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Hormones and Behavior

Priya Johnson Sep 29, 2018
Hormones and behavior are interlinked and as the hormonal levels in the body change, a person may respond in different ways. Hormones spearhead different emotional and physical changes in children, women and men.
Our body is designed in such a manner that it functions to its fullest with the right proportion and mix of hormones. Hormones are chemicals secreted from specialized cells into the bloodstream, from where they are transported to various parts of the body to act on target tissues, thereby producing physical and mental effects in an individual.
They are secreted by various glands in the body such as thyroid gland, pituitary gland, pineal gland, pancreas, adrenal gland, parathyroid glands and gonads. Each hormone secreted by these glands have a specific set of functions.

Hormone-induced Behavioral Changes in Women

Monthly Menstrual Cycle

During the menstrual cycle in females, the levels of hormones such as follicle stimulating hormone (FSH), luteinizing hormone (LH), estrogen and progesterone are seen to fluctuate. These fluctuations cause various behavioral changes, which indicate that the woman is going through her ovulation cycle.
Studies reveal that as women near their ovulation cycle, they will eat less and have greater sexual desire. They pay more attention to men, become more flirtatious and dress sexier to attract the opposite sex. All this happens as a result of the hormonal fluctuations occurring during the menstruation.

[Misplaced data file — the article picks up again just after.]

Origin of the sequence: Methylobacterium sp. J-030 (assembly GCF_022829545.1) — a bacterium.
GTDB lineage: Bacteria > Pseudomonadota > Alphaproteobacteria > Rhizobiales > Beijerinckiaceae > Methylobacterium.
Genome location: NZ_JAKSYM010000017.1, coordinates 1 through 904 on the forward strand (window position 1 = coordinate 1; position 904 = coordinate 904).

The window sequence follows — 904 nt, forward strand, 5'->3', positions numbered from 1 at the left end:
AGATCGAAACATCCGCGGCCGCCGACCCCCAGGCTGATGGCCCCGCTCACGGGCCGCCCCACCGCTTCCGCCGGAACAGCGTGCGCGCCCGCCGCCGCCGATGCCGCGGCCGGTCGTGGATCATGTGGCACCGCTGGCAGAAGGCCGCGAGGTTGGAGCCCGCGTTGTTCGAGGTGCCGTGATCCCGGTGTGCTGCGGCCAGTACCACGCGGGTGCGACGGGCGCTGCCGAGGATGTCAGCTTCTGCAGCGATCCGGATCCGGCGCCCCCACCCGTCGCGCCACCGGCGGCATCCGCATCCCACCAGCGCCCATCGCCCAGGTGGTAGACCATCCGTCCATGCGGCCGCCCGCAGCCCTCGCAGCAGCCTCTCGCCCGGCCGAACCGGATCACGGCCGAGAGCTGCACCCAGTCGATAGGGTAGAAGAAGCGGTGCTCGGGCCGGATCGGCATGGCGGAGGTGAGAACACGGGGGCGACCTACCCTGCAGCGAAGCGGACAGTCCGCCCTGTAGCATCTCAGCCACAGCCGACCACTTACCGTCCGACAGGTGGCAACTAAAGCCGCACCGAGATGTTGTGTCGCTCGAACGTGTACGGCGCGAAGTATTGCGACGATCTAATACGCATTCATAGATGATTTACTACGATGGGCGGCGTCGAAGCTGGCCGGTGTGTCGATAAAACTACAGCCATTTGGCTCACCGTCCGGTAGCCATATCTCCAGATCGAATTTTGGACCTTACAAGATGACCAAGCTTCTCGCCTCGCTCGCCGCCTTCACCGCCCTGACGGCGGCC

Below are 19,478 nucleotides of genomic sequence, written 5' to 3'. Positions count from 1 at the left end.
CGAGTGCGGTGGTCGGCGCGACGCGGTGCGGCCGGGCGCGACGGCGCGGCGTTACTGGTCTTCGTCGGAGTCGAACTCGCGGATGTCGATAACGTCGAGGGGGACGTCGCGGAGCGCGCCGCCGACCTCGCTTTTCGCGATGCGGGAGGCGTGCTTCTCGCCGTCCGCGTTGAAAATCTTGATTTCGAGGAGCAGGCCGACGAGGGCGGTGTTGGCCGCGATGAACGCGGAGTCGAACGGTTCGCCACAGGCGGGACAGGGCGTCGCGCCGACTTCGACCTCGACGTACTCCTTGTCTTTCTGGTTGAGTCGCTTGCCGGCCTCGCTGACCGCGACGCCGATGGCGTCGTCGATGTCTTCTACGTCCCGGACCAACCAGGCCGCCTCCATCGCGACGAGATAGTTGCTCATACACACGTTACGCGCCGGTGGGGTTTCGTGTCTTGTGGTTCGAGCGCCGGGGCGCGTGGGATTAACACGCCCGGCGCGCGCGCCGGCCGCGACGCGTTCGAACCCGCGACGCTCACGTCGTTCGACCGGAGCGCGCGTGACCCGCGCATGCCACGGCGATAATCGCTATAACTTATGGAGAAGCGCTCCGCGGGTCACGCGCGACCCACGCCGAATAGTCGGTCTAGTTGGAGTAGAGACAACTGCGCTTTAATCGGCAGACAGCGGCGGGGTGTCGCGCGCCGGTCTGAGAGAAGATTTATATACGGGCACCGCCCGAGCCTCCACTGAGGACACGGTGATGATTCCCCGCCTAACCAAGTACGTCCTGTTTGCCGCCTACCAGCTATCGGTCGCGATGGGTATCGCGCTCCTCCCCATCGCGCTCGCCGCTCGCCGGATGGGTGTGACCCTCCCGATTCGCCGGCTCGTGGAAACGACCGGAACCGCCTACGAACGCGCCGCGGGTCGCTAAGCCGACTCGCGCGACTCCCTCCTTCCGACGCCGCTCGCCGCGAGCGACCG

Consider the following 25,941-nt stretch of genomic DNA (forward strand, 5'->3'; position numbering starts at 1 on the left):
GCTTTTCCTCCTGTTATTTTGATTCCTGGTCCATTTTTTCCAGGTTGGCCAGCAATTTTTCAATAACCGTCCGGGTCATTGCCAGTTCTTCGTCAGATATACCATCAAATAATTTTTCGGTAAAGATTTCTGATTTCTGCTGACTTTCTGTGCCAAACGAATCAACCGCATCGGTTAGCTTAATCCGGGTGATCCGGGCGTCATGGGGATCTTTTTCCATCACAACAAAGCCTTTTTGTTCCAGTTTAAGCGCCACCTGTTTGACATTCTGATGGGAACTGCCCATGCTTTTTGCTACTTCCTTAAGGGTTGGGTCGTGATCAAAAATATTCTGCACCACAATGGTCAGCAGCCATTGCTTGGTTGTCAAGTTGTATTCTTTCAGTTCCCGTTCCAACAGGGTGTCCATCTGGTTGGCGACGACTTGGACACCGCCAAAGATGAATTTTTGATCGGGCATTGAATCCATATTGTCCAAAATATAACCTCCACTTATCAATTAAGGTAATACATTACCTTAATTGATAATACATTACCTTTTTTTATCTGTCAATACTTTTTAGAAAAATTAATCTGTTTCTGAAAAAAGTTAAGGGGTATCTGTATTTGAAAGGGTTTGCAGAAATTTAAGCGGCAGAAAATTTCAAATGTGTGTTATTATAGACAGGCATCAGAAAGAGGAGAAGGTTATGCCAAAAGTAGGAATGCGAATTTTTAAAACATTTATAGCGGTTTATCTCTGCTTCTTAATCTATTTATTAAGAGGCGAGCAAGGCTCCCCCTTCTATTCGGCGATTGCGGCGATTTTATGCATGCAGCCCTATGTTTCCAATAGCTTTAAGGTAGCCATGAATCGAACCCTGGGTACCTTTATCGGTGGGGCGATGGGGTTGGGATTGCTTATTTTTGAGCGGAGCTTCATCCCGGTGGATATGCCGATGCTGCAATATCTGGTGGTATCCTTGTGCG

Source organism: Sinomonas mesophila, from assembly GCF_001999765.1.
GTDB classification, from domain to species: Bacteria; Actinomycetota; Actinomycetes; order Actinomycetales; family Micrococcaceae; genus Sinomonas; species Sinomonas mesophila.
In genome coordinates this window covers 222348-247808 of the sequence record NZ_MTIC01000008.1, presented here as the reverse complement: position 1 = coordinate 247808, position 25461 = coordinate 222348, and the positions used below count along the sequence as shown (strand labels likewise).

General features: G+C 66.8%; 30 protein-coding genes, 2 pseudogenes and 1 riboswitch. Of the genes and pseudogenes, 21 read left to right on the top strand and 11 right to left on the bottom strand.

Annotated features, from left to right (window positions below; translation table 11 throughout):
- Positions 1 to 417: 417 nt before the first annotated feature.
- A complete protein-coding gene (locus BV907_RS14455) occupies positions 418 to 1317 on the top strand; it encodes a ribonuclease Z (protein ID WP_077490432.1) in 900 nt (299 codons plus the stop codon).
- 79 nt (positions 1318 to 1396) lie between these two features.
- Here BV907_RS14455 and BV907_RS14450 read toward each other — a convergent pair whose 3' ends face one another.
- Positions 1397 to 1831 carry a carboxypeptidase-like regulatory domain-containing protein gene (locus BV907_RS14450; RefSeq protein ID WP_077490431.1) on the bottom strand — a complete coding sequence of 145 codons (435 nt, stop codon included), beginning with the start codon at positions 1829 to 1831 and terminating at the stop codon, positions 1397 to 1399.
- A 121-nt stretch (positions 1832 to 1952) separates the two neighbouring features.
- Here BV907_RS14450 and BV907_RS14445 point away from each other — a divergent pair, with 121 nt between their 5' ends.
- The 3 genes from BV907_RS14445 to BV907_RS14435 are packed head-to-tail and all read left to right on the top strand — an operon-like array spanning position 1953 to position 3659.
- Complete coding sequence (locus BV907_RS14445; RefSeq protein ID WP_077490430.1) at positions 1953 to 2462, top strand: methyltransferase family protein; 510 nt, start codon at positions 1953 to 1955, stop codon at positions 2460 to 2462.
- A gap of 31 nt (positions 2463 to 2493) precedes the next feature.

Hormonal changes during pregnancy are also seen to affect behavior in a major way. It causes food aversions, extreme fatigue, constipation, nausea, vomiting, etc.
The body releases different levels of hormones to accommodate and take care of the baby, which is why these changes are seen to occur in the body. Mood swings are also seen as a result of the hormonal changes occurring in the body.
Pregnant women become very irritable and get angry at even the slightest triggers. They even burst into tears suddenly, after being perfectly happy a minute ago. All these emotional upheavals are attributed to the increased hormone production.
The hormone estradiol, which is the main form of estrogen is produced in large quantities during pregnancy. The other hormones produced during pregnancy are progesterone, human chorionic gonadotropin (HCG), relaxin, etc.
Moreover, latest research reveals that pregnant women have greater ability to read emotions on people's faces. On days when the level of progesterone hormone is higher, pregnant women can better identify emotions of fear and disgust.

After Childbirth

The hormonal levels which were seen to surge during pregnancy are seen to fall rapidly, once the child is born. This sudden drop in hormonal level is also known to cause postnatal depression in some women.
While all women are slightly emotionally vulnerable after giving birth, some experience severe bouts of hormonal changes that spearheads depression.
While what exactly causes this is unknown, certain factors that lead to this condition are lack of family support, relationship problems, financial concerns, breastfeeding problems, extreme fatigue and exhaustion, etc.
Those who've given birth to premature babies or babies with health problems or deformities are often seen to get sucked into depression. In extreme cases, a person is said to be in post-natal psychosis.


As compared to men, women are more likely to slip into major depression in the years prior to menopause.